In the study, the researchers used a laser frequency that was ideal for being absorbed by hemoglobin, a protein made by red blood cells. Varying this frequency allowed the team to distinguish oxygen-enriched hemoglobin from oxygen-deprived hemoglobin. This provided an additional dimension to the analysis about what was happening in the tumor blood vessels after therapy. It indicated the blood vessels’ and tumors’ state of health and showed whether the therapy was working.

The scientists demonstrated the potential of this technique by examining how mouse models of cancer responded to a new treatment called vascular-targeted photodynamic therapy (VTP). This treatment, developed by Avigdor Scherz at the Weizmann Institute of Science in Israel, has already been used successfully in people with prostate cancer. It is being further explored at MSK in clinical trials for other cancers.

The researchers used RSOM imaging to study the effects of VTP in mice with various types of cancer implanted under their skin. The researchers were able to get a clear picture of exactly what happened to the tumor blood vessels after treatment. They were able to predict which tumors would respond within a few days of starting therapy.

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An Unexpected Resurgence before Collapse

Surprisingly, monitoring a tumor over a longer time period after therapy showed that the blood vessels seemed to respond to VTP in an unexpected way. They initially constricted but then recovered for a brief time. “The vessels look very bad an hour after treatment, then a day later they appear to be back in perfect shape,” Dr. Grimm says. “Then they die off and disappear for good.”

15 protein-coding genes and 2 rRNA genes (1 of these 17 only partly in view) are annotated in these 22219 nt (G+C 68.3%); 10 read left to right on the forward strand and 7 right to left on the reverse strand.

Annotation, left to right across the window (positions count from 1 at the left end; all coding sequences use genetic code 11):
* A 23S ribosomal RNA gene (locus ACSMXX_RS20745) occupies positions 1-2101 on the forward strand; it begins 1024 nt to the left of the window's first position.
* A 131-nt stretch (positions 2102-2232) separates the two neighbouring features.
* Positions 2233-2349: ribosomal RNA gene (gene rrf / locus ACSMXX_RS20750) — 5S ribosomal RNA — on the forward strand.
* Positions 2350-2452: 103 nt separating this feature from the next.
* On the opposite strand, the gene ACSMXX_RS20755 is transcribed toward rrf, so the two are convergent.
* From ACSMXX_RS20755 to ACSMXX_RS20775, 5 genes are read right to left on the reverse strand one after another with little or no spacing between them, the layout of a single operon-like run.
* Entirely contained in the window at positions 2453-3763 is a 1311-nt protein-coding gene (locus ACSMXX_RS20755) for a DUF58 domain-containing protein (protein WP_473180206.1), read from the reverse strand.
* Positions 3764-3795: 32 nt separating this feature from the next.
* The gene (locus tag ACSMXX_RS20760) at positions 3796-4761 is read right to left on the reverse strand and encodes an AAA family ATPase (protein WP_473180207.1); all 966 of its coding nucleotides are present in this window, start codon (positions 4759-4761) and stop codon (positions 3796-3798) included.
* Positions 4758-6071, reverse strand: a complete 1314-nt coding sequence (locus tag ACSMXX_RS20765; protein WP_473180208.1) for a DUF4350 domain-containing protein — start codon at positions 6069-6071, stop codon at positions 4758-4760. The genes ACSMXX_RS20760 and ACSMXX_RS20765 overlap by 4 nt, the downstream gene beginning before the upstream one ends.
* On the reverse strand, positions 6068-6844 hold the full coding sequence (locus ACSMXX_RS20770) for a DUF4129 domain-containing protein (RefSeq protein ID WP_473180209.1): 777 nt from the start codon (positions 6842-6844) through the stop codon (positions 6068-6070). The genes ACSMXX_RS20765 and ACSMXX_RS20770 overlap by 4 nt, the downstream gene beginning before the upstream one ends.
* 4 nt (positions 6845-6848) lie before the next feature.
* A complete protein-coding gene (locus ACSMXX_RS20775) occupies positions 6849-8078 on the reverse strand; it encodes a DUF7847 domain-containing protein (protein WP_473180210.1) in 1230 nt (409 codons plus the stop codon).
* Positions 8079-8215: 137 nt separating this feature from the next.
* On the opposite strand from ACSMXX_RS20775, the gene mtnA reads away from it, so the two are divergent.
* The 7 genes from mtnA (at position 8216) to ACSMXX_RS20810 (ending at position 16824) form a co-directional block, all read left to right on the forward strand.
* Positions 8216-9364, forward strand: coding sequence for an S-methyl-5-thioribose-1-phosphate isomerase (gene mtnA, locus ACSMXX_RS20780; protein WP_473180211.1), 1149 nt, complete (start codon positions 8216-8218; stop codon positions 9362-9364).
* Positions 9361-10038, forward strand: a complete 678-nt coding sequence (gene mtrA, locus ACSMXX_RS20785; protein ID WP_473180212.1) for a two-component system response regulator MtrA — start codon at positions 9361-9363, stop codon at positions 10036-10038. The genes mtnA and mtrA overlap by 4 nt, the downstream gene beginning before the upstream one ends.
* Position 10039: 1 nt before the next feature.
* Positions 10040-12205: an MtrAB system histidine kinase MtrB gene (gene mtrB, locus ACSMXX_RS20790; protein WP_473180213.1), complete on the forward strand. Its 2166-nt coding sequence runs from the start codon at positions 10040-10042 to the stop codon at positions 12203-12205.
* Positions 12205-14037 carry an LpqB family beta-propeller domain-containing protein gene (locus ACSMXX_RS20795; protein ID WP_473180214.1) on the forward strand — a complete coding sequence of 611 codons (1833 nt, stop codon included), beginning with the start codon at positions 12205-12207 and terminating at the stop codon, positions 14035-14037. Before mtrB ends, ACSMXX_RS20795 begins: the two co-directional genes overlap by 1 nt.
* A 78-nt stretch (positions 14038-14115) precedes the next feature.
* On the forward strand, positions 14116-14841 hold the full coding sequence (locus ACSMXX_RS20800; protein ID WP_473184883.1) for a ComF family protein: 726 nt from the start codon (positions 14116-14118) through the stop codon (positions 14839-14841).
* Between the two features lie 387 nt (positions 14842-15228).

Having visual proof of this short-lived resurgence could help improve therapies, Dr. Grimm explains. Doctors could initially give patients drugs that target the blood vessels as a first strike. Later, they could take advantage of the brief window before the vessels completely collapse.

“When the vessels are flushed with oxygen that last time, you can come with the really hard-core drugs — chemotherapy and targeted therapies,” he says. “So you open the gates and let the bombs in and then everything inside collapses.”

RSOM imaging could also be used to understand how a tumor’s blood vessels react after radiation, Dr. Grimm says.

“This technique lets us see things on a much different scale than anyone could see before,” Dr. Grimm says. “It could be a powerful tool for studying not just antiangiogenesis therapies for cancer but a range of biological processes involving the blood vessels.”

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This study was funded by the Thompson Family Foundation and the National Cancer Institute (R01 CA212379). Drs. Grimm and Haedicke acknowledge Pat Zanzonico and Valerie Ann Longo of the Animal Imaging Core Facility at MSK for their support (the core is funded by the National Institutes of Health Cancer Center Support Grant P30 CA008748).